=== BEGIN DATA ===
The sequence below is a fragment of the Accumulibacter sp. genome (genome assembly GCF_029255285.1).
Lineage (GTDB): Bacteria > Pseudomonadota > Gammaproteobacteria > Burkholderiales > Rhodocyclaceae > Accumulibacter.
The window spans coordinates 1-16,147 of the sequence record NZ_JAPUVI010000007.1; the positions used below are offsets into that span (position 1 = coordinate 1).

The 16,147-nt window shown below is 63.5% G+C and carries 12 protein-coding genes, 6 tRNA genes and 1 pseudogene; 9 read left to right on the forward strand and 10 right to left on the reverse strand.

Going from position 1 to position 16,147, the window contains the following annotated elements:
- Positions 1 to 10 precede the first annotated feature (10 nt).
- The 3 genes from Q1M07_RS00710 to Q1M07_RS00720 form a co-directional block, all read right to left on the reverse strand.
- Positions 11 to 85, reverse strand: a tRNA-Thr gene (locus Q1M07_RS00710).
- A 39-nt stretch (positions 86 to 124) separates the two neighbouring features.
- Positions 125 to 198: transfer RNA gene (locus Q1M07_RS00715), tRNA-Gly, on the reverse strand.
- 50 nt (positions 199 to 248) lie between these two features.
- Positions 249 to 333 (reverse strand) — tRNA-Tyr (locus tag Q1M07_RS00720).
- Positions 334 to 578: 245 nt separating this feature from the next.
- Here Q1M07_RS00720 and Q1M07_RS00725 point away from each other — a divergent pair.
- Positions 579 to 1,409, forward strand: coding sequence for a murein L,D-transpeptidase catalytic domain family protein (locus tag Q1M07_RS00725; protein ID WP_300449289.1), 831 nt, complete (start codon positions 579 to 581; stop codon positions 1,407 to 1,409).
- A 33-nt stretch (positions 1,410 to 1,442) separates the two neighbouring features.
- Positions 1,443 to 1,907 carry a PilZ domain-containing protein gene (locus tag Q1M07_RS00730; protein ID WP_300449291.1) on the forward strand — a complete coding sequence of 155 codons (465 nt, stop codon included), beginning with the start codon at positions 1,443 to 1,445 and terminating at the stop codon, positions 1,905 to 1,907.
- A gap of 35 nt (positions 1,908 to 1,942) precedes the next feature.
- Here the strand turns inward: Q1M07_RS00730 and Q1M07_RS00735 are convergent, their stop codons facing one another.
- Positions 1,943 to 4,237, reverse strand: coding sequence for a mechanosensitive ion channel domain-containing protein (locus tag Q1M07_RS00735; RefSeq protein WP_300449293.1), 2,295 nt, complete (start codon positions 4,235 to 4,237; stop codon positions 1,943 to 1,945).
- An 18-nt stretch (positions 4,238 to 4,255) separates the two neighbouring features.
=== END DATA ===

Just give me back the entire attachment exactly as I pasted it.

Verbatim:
The sequence below is a fragment of the Accumulibacter sp. genome (genome assembly GCF_029255285.1).
Lineage (GTDB): Bacteria > Pseudomonadota > Gammaproteobacteria > Burkholderiales > Rhodocyclaceae > Accumulibacter.
The window spans coordinates 1-16,147 of the sequence record NZ_JAPUVI010000007.1; the positions used below are offsets into that span (position 1 = coordinate 1).

The 16,147-nt window shown below is 63.5% G+C and carries 12 protein-coding genes, 6 tRNA genes and 1 pseudogene; 9 read left to right on the forward strand and 10 right to left on the reverse strand.

Going from position 1 to position 16,147, the window contains the following annotated elements:
- Positions 1 to 10 precede the first annotated feature (10 nt).
- The 3 genes from Q1M07_RS00710 to Q1M07_RS00720 form a co-directional block, all read right to left on the reverse strand.
- Positions 11 to 85, reverse strand: a tRNA-Thr gene (locus Q1M07_RS00710).
- A 39-nt stretch (positions 86 to 124) separates the two neighbouring features.
- Positions 125 to 198: transfer RNA gene (locus Q1M07_RS00715), tRNA-Gly, on the reverse strand.
- 50 nt (positions 199 to 248) lie between these two features.
- Positions 249 to 333 (reverse strand) — tRNA-Tyr (locus tag Q1M07_RS00720).
- Positions 334 to 578: 245 nt separating this feature from the next.
- Here Q1M07_RS00720 and Q1M07_RS00725 point away from each other — a divergent pair.
- Positions 579 to 1,409, forward strand: coding sequence for a murein L,D-transpeptidase catalytic domain family protein (locus tag Q1M07_RS00725; protein ID WP_300449289.1), 831 nt, complete (start codon positions 579 to 581; stop codon positions 1,407 to 1,409).
- A 33-nt stretch (positions 1,410 to 1,442) separates the two neighbouring features.
- Positions 1,443 to 1,907 carry a PilZ domain-containing protein gene (locus tag Q1M07_RS00730; protein ID WP_300449291.1) on the forward strand — a complete coding sequence of 155 codons (465 nt, stop codon included), beginning with the start codon at positions 1,443 to 1,445 and terminating at the stop codon, positions 1,905 to 1,907.
- A gap of 35 nt (positions 1,908 to 1,942) precedes the next feature.
- Here the strand turns inward: Q1M07_RS00730 and Q1M07_RS00735 are convergent, their stop codons facing one another.
- Positions 1,943 to 4,237, reverse strand: coding sequence for a mechanosensitive ion channel domain-containing protein (locus tag Q1M07_RS00735; RefSeq protein WP_300449293.1), 2,295 nt, complete (start codon positions 4,235 to 4,237; stop codon positions 1,943 to 1,945).
- An 18-nt stretch (positions 4,238 to 4,255) separates the two neighbouring features.